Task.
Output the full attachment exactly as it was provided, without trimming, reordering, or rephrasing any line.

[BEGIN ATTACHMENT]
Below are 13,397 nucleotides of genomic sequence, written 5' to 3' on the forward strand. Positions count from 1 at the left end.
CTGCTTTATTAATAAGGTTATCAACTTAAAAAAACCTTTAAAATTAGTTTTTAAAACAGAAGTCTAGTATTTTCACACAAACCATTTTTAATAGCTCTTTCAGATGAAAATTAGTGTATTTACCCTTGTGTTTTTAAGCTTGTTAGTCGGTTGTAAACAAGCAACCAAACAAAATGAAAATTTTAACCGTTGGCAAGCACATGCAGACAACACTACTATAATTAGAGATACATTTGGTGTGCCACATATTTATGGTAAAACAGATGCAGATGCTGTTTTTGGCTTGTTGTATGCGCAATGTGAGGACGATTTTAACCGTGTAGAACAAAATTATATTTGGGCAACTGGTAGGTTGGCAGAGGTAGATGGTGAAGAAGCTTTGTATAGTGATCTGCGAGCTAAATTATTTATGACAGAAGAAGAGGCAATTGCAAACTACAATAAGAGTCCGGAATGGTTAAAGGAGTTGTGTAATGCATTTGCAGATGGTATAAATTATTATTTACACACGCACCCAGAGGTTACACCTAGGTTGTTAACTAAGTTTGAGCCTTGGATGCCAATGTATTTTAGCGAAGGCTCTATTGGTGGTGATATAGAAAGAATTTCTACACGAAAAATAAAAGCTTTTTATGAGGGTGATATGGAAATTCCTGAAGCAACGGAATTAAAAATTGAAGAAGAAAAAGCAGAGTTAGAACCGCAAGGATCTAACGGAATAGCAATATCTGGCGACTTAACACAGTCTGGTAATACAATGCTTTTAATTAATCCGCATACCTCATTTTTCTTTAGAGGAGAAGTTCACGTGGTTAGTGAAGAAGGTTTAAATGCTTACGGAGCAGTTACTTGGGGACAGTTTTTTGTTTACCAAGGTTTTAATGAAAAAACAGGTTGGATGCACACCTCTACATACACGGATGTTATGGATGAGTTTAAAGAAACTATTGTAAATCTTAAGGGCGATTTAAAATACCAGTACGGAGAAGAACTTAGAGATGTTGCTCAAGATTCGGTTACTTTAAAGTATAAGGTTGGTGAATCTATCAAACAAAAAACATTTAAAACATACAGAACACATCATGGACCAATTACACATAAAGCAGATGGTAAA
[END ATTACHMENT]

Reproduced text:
Below are 13,397 nucleotides of genomic sequence, written 5' to 3' on the forward strand. Positions count from 1 at the left end.
CTGCTTTATTAATAAGGTTATCAACTTAAAAAAACCTTTAAAATTAGTTTTTAAAACAGAAGTCTAGTATTTTCACACAAACCATTTTTAATAGCTCTTTCAGATGAAAATTAGTGTATTTACCCTTGTGTTTTTAAGCTTGTTAGTCGGTTGTAAACAAGCAACCAAACAAAATGAAAATTTTAACCGTTGGCAAGCACATGCAGACAACACTACTATAATTAGAGATACATTTGGTGTGCCACATATTTATGGTAAAACAGATGCAGATGCTGTTTTTGGCTTGTTGTATGCGCAATGTGAGGACGATTTTAACCGTGTAGAACAAAATTATATTTGGGCAACTGGTAGGTTGGCAGAGGTAGATGGTGAAGAAGCTTTGTATAGTGATCTGCGAGCTAAATTATTTATGACAGAAGAAGAGGCAATTGCAAACTACAATAAGAGTCCGGAATGGTTAAAGGAGTTGTGTAATGCATTTGCAGATGGTATAAATTATTATTTACACACGCACCCAGAGGTTACACCTAGGTTGTTAACTAAGTTTGAGCCTTGGATGCCAATGTATTTTAGCGAAGGCTCTATTGGTGGTGATATAGAAAGAATTTCTACACGAAAAATAAAAGCTTTTTATGAGGGTGATATGGAAATTCCTGAAGCAACGGAATTAAAAATTGAAGAAGAAAAAGCAGAGTTAGAACCGCAAGGATCTAACGGAATAGCAATATCTGGCGACTTAACACAGTCTGGTAATACAATGCTTTTAATTAATCCGCATACCTCATTTTTCTTTAGAGGAGAAGTTCACGTGGTTAGTGAAGAAGGTTTAAATGCTTACGGAGCAGTTACTTGGGGACAGTTTTTTGTTTACCAAGGTTTTAATGAAAAAACAGGTTGGATGCACACCTCTACATACACGGATGTTATGGATGAGTTTAAAGAAACTATTGTAAATCTTAAGGGCGATTTAAAATACCAGTACGGAGAAGAACTTAGAGATGTTGCTCAAGATTCGGTTACTTTAAAGTATAAGGTTGGTGAATCTATCAAACAAAAAACATTTAAAACATACAGAACACATCATGGACCAATTACACATAAAGCAGATGGTAAA